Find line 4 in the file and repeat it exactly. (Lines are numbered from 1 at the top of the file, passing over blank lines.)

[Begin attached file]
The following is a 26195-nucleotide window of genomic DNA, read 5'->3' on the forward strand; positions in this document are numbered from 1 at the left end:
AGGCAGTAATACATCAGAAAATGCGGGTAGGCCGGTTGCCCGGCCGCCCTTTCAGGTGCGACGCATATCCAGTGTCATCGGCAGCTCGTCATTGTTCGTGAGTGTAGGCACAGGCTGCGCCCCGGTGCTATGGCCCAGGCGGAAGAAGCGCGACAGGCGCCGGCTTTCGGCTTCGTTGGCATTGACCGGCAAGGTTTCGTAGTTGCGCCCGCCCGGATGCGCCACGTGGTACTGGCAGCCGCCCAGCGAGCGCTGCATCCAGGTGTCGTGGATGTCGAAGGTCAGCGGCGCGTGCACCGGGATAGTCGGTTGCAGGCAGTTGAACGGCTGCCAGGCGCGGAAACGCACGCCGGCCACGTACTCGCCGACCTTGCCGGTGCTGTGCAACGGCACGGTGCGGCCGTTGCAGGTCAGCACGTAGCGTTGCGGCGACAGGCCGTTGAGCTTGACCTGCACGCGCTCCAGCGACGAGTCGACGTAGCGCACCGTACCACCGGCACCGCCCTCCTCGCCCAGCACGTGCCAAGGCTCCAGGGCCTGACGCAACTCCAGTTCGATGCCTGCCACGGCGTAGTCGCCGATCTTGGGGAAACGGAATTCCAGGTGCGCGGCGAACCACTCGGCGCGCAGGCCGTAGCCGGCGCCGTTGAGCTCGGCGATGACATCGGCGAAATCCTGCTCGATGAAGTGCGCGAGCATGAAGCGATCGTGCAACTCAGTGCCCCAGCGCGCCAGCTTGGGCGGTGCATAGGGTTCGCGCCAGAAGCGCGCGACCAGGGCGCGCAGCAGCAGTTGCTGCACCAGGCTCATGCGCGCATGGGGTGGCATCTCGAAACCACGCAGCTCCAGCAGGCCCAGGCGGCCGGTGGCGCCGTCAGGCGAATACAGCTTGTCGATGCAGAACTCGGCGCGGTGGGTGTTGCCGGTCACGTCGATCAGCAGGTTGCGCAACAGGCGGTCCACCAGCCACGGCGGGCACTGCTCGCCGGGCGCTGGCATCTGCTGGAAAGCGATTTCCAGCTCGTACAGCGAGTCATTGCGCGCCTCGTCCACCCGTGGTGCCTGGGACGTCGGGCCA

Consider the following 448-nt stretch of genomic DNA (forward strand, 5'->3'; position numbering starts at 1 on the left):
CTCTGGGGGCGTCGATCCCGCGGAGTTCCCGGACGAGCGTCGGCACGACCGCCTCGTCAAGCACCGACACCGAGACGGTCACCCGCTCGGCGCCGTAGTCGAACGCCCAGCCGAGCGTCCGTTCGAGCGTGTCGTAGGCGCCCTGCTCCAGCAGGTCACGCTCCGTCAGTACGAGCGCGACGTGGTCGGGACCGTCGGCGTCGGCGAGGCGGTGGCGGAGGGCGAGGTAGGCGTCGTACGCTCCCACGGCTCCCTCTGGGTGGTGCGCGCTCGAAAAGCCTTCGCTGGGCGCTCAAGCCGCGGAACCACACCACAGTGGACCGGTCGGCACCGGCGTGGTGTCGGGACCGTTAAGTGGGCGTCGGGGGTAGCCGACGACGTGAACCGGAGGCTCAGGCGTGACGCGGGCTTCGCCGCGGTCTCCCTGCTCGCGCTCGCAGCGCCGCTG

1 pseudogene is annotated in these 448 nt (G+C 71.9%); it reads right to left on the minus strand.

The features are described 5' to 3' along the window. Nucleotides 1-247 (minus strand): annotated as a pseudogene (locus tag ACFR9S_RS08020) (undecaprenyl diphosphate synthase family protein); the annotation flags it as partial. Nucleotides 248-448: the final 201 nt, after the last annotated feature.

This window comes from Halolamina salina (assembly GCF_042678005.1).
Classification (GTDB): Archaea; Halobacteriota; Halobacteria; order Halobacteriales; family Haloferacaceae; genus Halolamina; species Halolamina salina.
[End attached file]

CTCTGGGGGCGTCGATCCCGCGGAGTTCCCGGACGAGCGTCGGCACGACCGCCTCGTCAAGCACCGACACCGAGACGGTCACCCGCTCGGCGCCGTAGTCGAACGCCCAGCCGAGCGTCCGTTCGAGCGTGTCGTAGGCGCCCTGCTCCAGCAGGTCACGCTCCGTCAGTACGAGCGCGACGTGGTCGGGACCGTCGGCGTCGGCGAGGCGGTGGCGGAGGGCGAGGTAGGCGTCGTACGCTCCCACGGCTCCCTCTGGGTGGTGCGCGCTCGAAAAGCCTTCGCTGGGCGCTCAAGCCGCGGAACCACACCACAGTGGACCGGTCGGCACCGGCGTGGTGTCGGGACCGTTAAGTGGGCGTCGGGGGTAGCCGACGACGTGAACCGGAGGCTCAGGCGTGACGCGGGCTTCGCCGCGGTCTCCCTGCTCGCGCTCGCAGCGCCGCTG